Updated: May 8
i) Introduction ii) The “Classical Conception” of a Philosopher? iii) Fake Philosophers iv) Real Philosophers
The British philosopher Nigel Warburton is well known as a writer of what’s often called “popular philosophy”. He’s written various introductory books on philosophy, including the bestselling Philosophy: The Basics. He runs a philosophy weblog Virtual Philosopher and podcasts interviews with established philosophers at Philosophy Bites. He’s also written for the Guardian newspaper.
The “Classical Conception” of a Philosopher?
Nigel Warburton approvingly states what he believes is the “classical conception” of a philosopher. He puts it this way:
“The classical conception of a philosopher is someone who thinks about their own life, as well as about the nature of life.”
Warburton then contrasts that conception with what he believes many (or even most) academic analytic philosophers do. He continues:
“You wonder about the competence of some people who, having thought about their own lives, have decided to devote them entirely to making a mediocre contribution to an obscure debate. It’s like deciding to spend your life solving crossword puzzles.”
Perhaps one can see why Nigel Warburton doesn’t have much time for academic philosophers because… well, he’s written a lot of popular philosophy… Yet Warburton himself has a strong and long academic background.
At first Warburton was a pupil at the fee-paying Sevenoaks School; which is one of the United Kingdom’s most expensive schools. He then gained a BA from the University of Bristol and a PhD from the University of Cambridge. More relevantly and perhaps ironically, Warburton was a lecturer at the University of Nottingham and later joined the Department of Philosophy at the Open University.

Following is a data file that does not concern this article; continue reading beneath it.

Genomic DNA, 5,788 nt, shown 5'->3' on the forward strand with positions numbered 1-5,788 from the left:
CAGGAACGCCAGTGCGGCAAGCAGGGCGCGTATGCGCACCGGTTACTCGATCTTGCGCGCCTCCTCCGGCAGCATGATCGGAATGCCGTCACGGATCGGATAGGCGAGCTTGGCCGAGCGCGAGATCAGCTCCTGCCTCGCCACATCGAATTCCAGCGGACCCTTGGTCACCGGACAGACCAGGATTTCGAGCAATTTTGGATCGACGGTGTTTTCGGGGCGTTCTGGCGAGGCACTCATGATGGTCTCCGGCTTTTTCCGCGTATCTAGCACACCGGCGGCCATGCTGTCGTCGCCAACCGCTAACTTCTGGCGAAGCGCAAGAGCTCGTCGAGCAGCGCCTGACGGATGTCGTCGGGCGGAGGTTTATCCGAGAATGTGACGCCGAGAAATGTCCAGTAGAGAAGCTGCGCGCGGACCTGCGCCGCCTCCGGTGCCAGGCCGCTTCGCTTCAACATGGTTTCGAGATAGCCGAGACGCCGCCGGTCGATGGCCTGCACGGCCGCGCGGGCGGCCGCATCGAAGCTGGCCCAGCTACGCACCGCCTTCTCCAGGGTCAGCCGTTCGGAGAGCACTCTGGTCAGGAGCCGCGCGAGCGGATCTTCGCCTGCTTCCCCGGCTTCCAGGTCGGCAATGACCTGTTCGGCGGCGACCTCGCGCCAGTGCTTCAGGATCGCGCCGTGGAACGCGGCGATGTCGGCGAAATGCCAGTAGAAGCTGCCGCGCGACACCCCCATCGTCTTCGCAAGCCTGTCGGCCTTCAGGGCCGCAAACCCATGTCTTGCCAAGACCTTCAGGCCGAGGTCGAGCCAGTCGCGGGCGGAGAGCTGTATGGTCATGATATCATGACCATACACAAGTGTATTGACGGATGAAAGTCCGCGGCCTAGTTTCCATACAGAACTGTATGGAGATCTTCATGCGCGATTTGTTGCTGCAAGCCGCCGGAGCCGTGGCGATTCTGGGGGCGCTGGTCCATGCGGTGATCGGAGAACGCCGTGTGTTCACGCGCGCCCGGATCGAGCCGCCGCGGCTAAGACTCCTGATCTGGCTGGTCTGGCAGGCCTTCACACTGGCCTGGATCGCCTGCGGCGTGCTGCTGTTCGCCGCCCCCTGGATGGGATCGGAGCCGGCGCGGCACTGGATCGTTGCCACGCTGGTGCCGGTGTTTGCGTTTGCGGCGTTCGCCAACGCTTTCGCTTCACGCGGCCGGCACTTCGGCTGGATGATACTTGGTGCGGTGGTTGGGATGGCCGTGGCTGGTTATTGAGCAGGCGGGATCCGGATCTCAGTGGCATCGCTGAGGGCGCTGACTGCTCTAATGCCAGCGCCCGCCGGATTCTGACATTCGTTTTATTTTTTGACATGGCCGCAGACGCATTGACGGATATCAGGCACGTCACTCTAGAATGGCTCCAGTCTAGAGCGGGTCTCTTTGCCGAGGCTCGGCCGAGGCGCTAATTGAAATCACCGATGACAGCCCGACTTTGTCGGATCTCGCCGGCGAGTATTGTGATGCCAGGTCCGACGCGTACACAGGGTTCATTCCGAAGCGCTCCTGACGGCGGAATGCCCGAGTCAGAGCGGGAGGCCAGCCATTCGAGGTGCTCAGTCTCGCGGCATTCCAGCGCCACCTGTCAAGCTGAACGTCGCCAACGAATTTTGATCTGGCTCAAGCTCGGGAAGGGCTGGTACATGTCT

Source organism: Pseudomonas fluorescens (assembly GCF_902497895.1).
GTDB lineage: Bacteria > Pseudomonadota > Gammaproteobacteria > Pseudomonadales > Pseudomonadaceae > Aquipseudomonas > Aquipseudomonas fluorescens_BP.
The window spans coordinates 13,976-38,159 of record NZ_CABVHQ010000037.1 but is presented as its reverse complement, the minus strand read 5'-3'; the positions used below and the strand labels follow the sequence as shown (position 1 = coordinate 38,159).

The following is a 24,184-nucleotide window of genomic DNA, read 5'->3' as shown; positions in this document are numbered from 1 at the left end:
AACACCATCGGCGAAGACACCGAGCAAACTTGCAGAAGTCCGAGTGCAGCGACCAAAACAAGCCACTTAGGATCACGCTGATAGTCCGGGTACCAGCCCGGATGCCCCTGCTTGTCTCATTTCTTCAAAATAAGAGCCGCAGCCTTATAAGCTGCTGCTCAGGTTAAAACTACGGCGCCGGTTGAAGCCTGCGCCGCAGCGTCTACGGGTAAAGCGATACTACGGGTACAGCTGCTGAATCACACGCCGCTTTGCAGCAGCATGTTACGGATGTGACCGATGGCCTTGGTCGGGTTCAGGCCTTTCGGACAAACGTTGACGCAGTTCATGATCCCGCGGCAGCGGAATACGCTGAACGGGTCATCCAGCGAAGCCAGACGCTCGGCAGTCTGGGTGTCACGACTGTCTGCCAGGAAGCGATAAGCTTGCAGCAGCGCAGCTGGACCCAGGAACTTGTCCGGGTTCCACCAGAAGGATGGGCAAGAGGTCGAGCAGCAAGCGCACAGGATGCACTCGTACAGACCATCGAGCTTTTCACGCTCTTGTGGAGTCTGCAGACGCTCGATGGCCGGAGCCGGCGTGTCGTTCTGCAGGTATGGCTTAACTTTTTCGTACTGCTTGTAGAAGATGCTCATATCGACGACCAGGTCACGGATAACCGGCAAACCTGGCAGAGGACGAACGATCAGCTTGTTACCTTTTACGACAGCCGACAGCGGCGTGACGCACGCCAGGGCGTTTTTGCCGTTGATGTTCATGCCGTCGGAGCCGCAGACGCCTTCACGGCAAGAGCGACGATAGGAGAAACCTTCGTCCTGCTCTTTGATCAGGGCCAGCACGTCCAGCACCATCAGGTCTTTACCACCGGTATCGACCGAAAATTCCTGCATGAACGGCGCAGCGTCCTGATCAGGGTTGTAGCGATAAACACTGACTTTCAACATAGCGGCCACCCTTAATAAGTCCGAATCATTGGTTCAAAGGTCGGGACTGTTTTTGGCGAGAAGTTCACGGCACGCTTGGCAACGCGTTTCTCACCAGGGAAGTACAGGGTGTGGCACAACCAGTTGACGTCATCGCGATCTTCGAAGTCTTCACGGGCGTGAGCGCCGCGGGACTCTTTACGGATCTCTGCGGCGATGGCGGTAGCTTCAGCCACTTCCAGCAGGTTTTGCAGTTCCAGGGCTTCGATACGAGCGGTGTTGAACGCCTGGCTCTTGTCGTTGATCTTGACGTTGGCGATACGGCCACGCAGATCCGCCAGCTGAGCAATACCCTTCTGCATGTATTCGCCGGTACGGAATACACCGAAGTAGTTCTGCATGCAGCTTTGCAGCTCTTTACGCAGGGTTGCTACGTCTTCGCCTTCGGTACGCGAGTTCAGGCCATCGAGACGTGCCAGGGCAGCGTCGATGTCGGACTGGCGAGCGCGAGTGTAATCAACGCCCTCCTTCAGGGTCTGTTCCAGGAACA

So, like so many members of the elite and so many academics, Warburton has a go at elitists and academics (i.e., for being academics, not for other things). Indeed Warburton himself recognised this when he said that he was once in an
“awkward position as a lecturer because I didn’t feel completely committed to the academic world of philosophy”.
Warburton was a professional academic from before 1994 until 2013 and a student of philosophy before that. Indeed it’s highly likely that publishers wouldn’t have been interested in Warburton’s popular philosophy if it weren’t for the fact that he’d previously gained a PhD from Cambridge University and also been an academic.
Warburton hints at specialisation and academic philosophy. That is, he wonders why academic analytic philosophers “have decided to devote them entirely to making a mediocre contribution to an obscure debate”. What’s more, he believes that this is “like deciding to spend your life solving crossword puzzles”.
Warburton is also prepared to defend his position. He said elsewhere:
“I’d be happy to have a debate with someone who thinks that, who does what I call ‘crossword puzzle philosophy’, just footnotes to footnotes. Is that real philosophy? Is that what Socrates did? Is that what Hume did? I don’t think so.”
There’s more from Warburton on academic analytic philosophers here: